Sports scientists agree that cardio-boxing is one of the best forms of exercise, because it conditions the total body and provides a complete workout for your cardiovascular and endurance systems.
The major benefits of cardio-boxing include:
- Increased Stamina
- Increased Strength
- Increased Speed
- Increased Coordination
Cardio-boxing also promotes a person’s well being by strengthening their self-discipline and combined with strength training it’s well and truly the total package for self-defence and fitness and usually consists of:
- Adjusted heart rate work
- Actual boxing techniques
The usual workout consists of the age-adjusted heart rate work starting with 10 minutes for beginners and leading up to 20 minutes for the more advanced. For the second part of the workout, you’ll need to perform and practice 20 minutes of actual boxing techniques.
The best way to measure the effects of an exercise program on your body is to check your pulse.
The easiest way to check the pulse is to place your index and middle fingers on your carotid artery or the wrist. Immediately after the exercise, count your pulse for 15 seconds and multiply by 4.
You can also check your pulse during the exercise but with safety as a first priority. To get a more precise reading of your pulse rate, purchase an electronic device from any sports store.
Now you have your exercising pulse rate or heartbeats per minute. We’ll be concentrating at the upper end of your pulse region: the 50% – 70% ranges.
To figure this out, deduct your age from 220. Suppose your age is 40, deduct this from 220 and you get 180.
50% of 180 is 90 beats a minute,
60% of 180 is 108 beats a minute,
70% of 180 is 126 beats a minute and so on.
Don’t jump into 70% work straight away. Start with 50% and slowly work your way up to the 70% upper limit.
Start with no more than 10 minutes, and work up to 20 minutes. Once you’re comfortable with working out for 20 minutes at 70% then try to increase the heart rate up to 80%.
Mix up your cardiovascular activities in the gym. Use the treadmill, skipping, rower, climber, and bike and other equipment that might be available to you.
The boxing stance is the posture a boxer takes before and after every action depending on whether you are left or right handed. We’ll be dealing with the most common; right-handed. For left-handed people, just reverse the instructions.
Stand with your feet shoulder width apart, with your left foot in front of your right foot. Your right heel should be slightly raised with your left foot flat on the floor and toes pointing ahead.
Bend your knees a little and balance your weight comfortably and evenly.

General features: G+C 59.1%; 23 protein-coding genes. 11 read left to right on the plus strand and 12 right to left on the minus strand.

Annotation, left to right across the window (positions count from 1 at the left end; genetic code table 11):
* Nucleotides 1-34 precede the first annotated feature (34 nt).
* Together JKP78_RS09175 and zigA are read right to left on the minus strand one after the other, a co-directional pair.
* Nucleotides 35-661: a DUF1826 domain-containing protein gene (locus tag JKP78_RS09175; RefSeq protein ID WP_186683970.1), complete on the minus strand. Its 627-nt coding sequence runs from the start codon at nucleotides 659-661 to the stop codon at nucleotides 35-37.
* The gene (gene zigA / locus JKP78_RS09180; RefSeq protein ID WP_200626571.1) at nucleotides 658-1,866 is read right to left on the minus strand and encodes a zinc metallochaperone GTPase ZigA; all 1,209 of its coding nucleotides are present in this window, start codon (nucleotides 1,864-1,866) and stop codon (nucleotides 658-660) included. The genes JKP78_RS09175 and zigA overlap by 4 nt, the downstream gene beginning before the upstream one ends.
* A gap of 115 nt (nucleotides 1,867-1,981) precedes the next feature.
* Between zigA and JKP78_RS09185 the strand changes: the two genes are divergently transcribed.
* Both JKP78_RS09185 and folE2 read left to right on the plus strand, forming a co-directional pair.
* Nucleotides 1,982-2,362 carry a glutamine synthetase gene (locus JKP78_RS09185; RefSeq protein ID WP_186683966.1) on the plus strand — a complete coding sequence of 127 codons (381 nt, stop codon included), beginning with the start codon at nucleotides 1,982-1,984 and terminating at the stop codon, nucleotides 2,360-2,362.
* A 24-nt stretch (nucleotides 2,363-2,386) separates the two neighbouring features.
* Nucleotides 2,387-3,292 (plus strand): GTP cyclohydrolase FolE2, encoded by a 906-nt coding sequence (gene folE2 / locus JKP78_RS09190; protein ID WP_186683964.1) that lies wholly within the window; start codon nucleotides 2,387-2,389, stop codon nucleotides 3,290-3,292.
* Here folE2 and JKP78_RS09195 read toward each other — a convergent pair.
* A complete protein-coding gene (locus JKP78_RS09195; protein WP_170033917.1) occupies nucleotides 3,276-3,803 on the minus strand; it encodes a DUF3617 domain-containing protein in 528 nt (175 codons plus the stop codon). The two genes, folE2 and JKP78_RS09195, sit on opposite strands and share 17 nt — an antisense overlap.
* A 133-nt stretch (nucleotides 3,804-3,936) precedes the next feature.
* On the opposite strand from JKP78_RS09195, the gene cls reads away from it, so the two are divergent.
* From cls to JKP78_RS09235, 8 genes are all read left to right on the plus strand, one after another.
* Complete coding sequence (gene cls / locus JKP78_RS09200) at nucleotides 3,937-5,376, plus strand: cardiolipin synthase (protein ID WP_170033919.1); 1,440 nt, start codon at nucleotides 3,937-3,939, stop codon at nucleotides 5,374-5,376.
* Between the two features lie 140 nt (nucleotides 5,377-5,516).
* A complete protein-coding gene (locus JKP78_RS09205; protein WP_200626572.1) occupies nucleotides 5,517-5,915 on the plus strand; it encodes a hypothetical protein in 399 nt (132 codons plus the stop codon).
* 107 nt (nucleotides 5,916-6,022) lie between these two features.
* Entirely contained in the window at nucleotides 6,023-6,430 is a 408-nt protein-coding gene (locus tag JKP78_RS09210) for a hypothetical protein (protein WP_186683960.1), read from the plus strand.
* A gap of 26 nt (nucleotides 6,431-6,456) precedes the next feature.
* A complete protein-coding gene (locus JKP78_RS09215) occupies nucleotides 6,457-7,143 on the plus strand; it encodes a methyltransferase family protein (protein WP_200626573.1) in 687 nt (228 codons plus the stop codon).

Place your elbows close to your body with your left fist held at head height and in a position that corresponds to your left foot.
The right fist should be at head height also and guarding the chin, with both elbows protecting your body and both fists protecting your chin.
This is your defensive and offensive position after throwing punches, so please practice this before going any further. When moving forward in this boxing stance the left foot moves forward first and then the right follows.
When moving back, the right moves back and then the left follows. When moving sideward to the right, the right foot moves first followed by the left. When moving sideward to the left, the left foot moves first followed by the right.
Practice this moving forward, back and sideward in the boxer’s stance until it is done smoothly and quickly. Remember to keep your guard up and elbows tucked in to your sides.
Keep your head at eye level with your upper body leaning forward slightly. In boxing it is important that punches are thrown quickly and then bought back quickly to assume a defensive posture.
A left jab has many uses, it can be used for both offensive and
Defensive actions. From the set stance the left arm is pushed quickly and forcefully forward, the weight is shifted to the front foot. The fist moves in a straight line and straight back again for defence.
At the moment of impact the back of the hand and the lower arm are in a straight line. Keep the right fist in the defensive position and elbow tucked into the body during the movement.
The straight right is also known as the punching hand and can be thrown with considerable force. The arm moves straightforward from the chin, the body weight is shifted to the front foot with the ball of the foot of the back leg pushing into the floor for more power.
The back of the hand is straight and pointing up at the moment of impact. The arm is then immediately pulled back for protection after the hit.
The left hook to the head and body is an effective punch for closer range work. From the set stance turn your left shoulder quickly and move your elbow up to shoulder height. The fist moves in a circular motion to the target, with the elbow bent.
Rotate your hip and body whilst pressing your front left down keeping the back of your fist pointing up and in a straight line with the lower arm. The left hook to the body is similar to the above but increases the rotation of the body
The right uppercut is also carried out at close range. Drop the lower part of your punching arm until the lower and upper arm is at right angles to each other. The back of your hand should be pointing away from you, now thrust your arm forward and upward to your target.
Shift your body weight to your front leg and rotate your hip and shoulder on the same side. Remember to keep your left fist guarding your chin during the entire movement. Now practice all your punches until they are done quickly and smoothly.
To develop speed and endurance, try punching straight left and right combinations into the heavy bag. The duration of the exercise period is the same as the rest period i.e. 10 seconds exercise, 10 seconds rest, 20 seconds exercise, 20 seconds rest, and so on. Move up higher as your condition improves.